Is this really the strong economy we are being lead to believe?
In the news we have been bombarded with reports of a “Strong Economy.” Is this the real story, or just the talking heads trying to prevent a panic on the markets?
Here are few of the recent “uplifting” comments made by members of the Federal Reserve and US Treasury:
- U.S. Federal Reserve Governor Susan Bies – March 9, 2007
Outside of the housing and auto industries, ``the economy is strong’’
- Philadelphia Federal Reserve President Charles Plosser – March 6, 2007
“The economy is still on track to achieving my forecast for close to 3 percent growth for 2007”
- St. Louis Federal Reserve President William Poole – March 5, 2007
“To me, and, I believe, the mainstream of forecasters both in government and out, we do not see a recession on the horizon”
- Treasury Secretary Henry Paulson – March 2, 2007
“Market moves don’t reflect strong economy”
- Federal Reserve Chairman Ben Bernanke - Feb 28, 2007
“My view is that taking all the new data into account, that there is really no material change in our expectations for the U.S. economy since I last reported to Congress a couple weeks ago”
Yet, it seems there is another side to the U.S. economic story. Prominent analysts who actually live, work, and create influence within the financial industries, are backing up a more “realistic” view with key data and investigations into the facts:
Confirmation of the announced collapse by Business Economist Jean-Pierre Chevallier (http://chevallier.turgot.org)discusses how free cash flow is pointing to an anemic GDP growth of just 1% year over year based upon the savings rate M2-M1. This is a purely technical approach on determining the state of the economy using monetary aggregates directly from the Federal Reserve to determine free cash flow. Nonetheless, for over 50 years these calculations have been correct in predicting the economic climate for any country with central banking.
From the current subprime credit crunch to a generalized credit crunch: the incoming financial train wreck by Nouriel Roubini (http://www.rgemonitor.com/blog/roubini) explains how there is a severe credit crunch in the sub-prime segment of the mortgage market. As Roubini explains the credit risk spreading to other mortgages outside of sub-prime could have severe macroeconomic effects.
A report from Dale Westhoff of Bear Stearns (http://today.reuters.com/news/articleinvesting.aspx?type=companyNews&storyid=244324) foreshadows a loss of 1.1 million potential U.S. homebuyers due to stricter lending standards. He estimates a 30 percent, or $180 billion, contraction in the subprime sector in 2007, and a 25 percent, or $100 billion, decline in Alt-A loan production from last year. As Westhoff is quoted saying “That’s a non-trivial number.”
The economic reach of such losses to a primary revenue, employment, and consumer cash flow creation industry could undoubtedly be widespread. Our GDP (our marker of prosperity and recession) is approximately 70% dependent on the American consumer’s ability to earn or simply receive money, and spend it back into the economy. Predicted housing declines will directly impact the various mortgage, insurance, and construction related companies, though the trickle down effect to the consumer’s pocketbook could create an even bigger aftershock.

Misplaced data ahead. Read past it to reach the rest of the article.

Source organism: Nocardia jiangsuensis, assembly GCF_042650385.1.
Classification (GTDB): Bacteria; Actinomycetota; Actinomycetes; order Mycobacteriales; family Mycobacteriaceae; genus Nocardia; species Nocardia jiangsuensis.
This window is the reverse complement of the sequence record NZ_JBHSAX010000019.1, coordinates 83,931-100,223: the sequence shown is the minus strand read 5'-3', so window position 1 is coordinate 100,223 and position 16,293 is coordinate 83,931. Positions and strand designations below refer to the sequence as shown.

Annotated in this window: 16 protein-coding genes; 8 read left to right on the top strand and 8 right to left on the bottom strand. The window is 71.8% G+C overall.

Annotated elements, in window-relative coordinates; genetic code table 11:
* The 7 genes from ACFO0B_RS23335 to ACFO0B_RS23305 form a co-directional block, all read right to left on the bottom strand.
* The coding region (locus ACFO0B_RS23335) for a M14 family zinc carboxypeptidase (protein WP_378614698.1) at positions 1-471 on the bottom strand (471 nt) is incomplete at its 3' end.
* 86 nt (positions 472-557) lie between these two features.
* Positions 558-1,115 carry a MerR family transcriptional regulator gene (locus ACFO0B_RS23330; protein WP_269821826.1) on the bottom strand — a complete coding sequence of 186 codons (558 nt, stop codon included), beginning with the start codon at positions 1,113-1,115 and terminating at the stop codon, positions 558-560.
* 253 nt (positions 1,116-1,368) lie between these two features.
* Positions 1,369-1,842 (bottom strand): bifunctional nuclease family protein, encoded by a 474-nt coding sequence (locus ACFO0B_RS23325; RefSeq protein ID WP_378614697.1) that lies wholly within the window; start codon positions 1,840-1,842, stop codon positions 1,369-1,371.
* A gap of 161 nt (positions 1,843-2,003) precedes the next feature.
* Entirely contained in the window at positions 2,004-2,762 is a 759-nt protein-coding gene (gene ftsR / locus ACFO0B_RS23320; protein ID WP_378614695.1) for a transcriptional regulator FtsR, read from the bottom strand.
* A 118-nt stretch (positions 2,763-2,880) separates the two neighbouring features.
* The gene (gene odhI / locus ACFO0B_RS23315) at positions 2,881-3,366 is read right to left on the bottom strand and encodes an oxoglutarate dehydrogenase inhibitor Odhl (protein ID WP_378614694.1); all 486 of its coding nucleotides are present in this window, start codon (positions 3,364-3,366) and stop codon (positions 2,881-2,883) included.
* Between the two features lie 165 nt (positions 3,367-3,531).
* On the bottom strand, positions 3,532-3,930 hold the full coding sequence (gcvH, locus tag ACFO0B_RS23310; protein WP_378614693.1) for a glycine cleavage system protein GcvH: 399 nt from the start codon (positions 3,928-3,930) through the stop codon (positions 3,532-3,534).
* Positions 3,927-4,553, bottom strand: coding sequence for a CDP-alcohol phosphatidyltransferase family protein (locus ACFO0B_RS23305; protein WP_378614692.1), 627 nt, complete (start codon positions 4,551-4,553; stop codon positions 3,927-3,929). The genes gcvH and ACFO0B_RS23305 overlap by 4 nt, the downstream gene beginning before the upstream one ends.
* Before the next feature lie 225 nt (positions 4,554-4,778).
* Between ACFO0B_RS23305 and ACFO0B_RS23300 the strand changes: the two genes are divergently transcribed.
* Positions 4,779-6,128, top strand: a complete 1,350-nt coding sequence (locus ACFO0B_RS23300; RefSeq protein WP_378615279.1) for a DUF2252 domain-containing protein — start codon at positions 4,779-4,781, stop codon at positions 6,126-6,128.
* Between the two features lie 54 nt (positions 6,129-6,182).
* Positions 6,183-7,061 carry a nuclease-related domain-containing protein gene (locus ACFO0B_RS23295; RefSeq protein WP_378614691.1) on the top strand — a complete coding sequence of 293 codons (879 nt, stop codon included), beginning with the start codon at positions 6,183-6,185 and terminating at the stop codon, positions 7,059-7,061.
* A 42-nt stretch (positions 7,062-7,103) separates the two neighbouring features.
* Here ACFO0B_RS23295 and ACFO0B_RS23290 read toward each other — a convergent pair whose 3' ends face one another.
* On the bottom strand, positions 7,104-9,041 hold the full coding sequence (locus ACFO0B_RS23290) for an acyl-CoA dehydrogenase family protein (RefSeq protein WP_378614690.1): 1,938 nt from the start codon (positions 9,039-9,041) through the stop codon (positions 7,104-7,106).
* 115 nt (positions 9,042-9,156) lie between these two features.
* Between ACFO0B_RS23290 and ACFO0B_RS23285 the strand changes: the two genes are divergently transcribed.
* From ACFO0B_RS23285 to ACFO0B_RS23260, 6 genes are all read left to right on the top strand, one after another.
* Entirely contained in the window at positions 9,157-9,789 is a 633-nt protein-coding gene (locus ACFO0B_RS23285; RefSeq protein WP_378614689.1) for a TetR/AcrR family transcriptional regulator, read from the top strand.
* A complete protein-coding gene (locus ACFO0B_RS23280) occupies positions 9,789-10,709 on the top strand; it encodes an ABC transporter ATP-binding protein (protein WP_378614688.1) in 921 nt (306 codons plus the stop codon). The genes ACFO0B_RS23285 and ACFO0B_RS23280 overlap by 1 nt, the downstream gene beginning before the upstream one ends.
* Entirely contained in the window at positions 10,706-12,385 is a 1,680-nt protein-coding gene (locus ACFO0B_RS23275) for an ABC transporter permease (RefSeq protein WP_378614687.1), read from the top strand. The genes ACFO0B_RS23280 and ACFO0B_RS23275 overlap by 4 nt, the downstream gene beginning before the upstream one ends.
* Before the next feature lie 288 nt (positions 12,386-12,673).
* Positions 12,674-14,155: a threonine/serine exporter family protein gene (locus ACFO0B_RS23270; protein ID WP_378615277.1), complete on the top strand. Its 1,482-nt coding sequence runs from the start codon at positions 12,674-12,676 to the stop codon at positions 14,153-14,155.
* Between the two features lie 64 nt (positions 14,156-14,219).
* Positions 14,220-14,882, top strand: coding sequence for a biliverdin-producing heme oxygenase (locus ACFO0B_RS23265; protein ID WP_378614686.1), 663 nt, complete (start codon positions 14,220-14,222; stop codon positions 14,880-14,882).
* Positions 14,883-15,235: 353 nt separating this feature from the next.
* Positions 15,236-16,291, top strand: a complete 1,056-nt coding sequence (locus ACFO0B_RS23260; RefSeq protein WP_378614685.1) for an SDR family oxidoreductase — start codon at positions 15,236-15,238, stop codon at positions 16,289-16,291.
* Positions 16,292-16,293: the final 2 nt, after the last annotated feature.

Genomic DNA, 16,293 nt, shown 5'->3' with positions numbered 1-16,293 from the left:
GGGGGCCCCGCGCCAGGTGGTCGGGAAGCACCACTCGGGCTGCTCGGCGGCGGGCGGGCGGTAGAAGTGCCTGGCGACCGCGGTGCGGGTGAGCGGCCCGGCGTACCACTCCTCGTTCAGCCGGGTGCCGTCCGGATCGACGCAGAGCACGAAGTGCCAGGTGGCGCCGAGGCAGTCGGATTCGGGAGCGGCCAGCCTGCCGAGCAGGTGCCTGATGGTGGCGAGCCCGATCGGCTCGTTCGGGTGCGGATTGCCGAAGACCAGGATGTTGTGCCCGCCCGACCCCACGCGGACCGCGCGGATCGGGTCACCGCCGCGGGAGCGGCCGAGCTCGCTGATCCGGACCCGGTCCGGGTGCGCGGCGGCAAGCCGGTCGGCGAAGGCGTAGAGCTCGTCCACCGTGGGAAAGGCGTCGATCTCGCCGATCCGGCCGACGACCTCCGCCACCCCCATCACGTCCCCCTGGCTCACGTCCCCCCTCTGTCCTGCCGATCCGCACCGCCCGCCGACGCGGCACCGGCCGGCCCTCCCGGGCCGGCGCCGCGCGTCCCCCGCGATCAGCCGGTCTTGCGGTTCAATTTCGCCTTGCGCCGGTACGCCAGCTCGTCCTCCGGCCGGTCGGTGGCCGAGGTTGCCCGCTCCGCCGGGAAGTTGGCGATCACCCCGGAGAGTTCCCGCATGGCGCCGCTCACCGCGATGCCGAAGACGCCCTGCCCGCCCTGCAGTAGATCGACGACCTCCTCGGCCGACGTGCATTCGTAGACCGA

This leads us into another interesting topic, employment. Mr. Market rebounded slightly at week’s end upon the news of a brighter unemployment outlook. But are things really looking brighter, or is it merely a manipulation of data, or the calm before the storm?
In his analysis of the February Jobs / Employment Data, Financial Advisor Mike Shedlock (http://globaleconomicanalysis.blogspot.com) reports on the BLS February employment statistics and explains the details behind the 97,000 jobs created and the reduction in unemployment from 4.6% to 4.5%. Shedlock explains how a “household survey” determines this unemployment rate, rather than actual tax, company, and unemployment filings. He also points us to the 3 month average in job growth, which is barely keeping up with population growth. Further, Shedlock notes that an astounding 40% of the jobs created were in government while 76,000 construction and manufacturing jobs were lost. As large as this number sounds, it may just be a mere tip of the iceberg…
In fact, the BLS reported residential construction employment has only fallen 4% from the peak in 2006, even though housing starts have already plummeted about 35%. The key analyst at Calculated Risk (http://calculatedrisk.blogspot.com/) is forecasting a much larger loss of 400,000 to 600,000 residential construction job losses over the first 6 months of 2007. A look into the full spectrum of numbers shows that starts may represent the future of job creation, but completions (or building in process) actually reflects our current employment. As home builders scramble to minimize losses, completions are still near record levels. With an average of over 11 months from start to completion in many of today’s housing projects, it is no reach to estimate that we may be experiencing some lag time. As well stated on Calculated Risk “…completions will follow starts off the cliff soon ... and so will residential construction employment.”
Have we “hit bottom” or are we just beginning to fall off the peak? Now out of the hot seat, even ex-Fed Chairman Alan Greenspan is beginning to buckle under the “possibility” of economic recession.
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- FMI Capital
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